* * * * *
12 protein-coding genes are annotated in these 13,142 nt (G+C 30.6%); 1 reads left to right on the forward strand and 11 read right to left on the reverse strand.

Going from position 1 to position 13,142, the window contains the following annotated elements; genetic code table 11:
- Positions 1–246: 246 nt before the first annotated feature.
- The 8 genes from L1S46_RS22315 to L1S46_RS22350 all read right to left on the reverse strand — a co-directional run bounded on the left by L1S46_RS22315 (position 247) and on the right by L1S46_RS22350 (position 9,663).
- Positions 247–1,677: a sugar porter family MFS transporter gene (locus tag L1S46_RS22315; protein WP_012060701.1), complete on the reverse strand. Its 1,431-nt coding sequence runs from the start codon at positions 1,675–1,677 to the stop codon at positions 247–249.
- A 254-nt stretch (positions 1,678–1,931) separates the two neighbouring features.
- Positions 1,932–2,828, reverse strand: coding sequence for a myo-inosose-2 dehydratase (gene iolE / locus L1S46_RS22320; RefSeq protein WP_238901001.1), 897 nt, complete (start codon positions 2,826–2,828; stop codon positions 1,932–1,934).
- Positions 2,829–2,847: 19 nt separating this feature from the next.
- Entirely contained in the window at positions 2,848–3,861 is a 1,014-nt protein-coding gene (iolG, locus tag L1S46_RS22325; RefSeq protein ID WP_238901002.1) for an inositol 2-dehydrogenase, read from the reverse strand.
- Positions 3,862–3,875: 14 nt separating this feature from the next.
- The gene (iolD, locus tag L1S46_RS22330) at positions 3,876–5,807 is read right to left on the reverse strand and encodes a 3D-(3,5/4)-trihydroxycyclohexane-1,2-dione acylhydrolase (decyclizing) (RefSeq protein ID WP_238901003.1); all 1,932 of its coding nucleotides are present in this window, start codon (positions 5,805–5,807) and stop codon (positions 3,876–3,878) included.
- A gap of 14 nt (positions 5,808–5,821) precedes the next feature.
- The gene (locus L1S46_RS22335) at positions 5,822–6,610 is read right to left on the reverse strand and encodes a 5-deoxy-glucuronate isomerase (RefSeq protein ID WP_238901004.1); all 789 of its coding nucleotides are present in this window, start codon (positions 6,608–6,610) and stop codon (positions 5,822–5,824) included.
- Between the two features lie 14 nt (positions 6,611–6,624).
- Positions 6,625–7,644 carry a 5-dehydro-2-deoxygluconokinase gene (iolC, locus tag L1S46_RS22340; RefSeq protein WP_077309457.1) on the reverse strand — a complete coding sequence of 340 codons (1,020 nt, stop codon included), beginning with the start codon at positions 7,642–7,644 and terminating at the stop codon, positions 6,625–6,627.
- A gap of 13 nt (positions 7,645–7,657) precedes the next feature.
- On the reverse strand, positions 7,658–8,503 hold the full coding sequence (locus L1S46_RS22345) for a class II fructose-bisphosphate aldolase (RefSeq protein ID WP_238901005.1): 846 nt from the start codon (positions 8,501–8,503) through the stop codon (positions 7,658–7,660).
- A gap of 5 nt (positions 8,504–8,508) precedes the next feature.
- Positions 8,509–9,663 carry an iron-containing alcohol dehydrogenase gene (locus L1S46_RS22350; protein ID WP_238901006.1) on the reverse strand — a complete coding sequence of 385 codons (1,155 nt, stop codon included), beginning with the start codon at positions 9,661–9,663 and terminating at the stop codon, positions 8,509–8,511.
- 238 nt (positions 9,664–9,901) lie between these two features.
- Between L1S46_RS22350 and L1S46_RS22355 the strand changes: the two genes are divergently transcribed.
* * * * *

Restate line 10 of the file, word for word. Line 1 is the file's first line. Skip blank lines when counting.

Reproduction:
- Positions 3,862–3,875: 14 nt separating this feature from the next.